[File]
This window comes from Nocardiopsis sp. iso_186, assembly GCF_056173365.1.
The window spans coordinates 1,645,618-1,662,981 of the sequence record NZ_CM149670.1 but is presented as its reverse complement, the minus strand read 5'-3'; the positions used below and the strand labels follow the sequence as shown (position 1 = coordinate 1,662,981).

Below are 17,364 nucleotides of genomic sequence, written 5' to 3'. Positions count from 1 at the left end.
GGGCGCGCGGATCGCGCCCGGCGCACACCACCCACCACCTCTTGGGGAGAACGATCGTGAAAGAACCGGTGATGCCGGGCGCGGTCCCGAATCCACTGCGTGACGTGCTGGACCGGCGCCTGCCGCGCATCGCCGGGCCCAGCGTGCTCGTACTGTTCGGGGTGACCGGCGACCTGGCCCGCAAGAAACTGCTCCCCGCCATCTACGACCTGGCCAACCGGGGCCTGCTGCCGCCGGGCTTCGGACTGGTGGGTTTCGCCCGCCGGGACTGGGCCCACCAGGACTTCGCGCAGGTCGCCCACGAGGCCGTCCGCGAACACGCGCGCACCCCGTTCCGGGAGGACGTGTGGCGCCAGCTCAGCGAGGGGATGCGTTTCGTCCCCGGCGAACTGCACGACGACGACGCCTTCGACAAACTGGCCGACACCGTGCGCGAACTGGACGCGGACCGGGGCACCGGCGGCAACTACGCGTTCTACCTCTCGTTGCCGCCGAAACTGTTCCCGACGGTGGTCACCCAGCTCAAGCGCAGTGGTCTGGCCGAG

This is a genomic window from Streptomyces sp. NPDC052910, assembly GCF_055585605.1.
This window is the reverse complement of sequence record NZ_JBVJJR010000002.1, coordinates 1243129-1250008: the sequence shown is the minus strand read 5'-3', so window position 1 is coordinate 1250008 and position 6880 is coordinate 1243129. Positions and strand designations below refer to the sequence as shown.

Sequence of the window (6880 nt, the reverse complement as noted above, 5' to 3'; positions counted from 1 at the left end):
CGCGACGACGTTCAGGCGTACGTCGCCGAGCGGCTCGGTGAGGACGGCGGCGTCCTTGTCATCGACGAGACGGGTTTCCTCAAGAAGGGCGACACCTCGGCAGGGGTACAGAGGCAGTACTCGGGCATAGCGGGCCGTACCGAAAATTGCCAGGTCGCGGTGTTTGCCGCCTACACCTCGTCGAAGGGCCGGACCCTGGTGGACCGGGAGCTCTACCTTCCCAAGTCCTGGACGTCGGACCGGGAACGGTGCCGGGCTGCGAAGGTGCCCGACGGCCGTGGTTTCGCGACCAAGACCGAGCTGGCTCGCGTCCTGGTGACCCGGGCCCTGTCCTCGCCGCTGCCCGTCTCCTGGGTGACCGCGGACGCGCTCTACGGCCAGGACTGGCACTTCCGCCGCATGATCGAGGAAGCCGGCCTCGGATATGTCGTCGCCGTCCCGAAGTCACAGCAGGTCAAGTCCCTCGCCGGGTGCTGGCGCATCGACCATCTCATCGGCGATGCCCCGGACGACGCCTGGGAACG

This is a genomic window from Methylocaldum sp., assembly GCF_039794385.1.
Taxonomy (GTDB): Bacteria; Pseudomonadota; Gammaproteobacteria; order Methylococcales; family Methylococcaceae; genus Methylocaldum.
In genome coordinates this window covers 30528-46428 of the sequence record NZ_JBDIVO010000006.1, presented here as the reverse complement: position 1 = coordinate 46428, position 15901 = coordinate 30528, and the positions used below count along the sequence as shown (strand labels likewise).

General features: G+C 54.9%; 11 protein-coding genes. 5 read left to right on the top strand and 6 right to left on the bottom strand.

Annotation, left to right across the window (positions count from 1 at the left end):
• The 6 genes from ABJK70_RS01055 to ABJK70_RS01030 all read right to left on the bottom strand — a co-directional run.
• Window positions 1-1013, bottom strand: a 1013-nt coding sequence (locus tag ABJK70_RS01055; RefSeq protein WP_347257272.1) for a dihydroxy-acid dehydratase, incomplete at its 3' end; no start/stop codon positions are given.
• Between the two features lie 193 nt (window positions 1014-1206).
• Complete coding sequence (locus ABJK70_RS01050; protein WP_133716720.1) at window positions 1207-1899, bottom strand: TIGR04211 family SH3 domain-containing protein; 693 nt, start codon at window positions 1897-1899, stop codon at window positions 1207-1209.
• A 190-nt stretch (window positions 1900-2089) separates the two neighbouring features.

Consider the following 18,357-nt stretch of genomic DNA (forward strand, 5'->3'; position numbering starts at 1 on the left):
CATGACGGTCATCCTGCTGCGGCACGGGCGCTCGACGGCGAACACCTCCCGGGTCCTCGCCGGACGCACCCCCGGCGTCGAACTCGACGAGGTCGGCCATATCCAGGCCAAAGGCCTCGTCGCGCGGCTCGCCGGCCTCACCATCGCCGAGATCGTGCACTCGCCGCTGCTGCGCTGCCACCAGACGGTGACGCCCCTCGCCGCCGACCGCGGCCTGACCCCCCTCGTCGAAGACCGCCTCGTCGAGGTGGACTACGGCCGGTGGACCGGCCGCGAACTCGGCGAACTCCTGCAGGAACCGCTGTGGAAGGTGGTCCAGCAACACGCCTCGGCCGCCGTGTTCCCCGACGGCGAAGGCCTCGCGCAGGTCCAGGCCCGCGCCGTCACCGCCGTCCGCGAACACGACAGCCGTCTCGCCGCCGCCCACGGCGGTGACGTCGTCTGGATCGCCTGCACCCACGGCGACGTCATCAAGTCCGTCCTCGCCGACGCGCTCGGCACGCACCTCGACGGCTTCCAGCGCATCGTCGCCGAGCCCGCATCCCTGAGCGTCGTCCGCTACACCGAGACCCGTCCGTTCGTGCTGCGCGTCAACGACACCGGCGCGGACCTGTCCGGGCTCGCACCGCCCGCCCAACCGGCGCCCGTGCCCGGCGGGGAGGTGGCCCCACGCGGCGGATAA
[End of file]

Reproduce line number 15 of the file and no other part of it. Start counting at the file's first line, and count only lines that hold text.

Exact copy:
• Window positions 1-1013, bottom strand: a 1013-nt coding sequence (locus tag ABJK70_RS01055; RefSeq protein WP_347257272.1) for a dihydroxy-acid dehydratase, incomplete at its 3' end; no start/stop codon positions are given.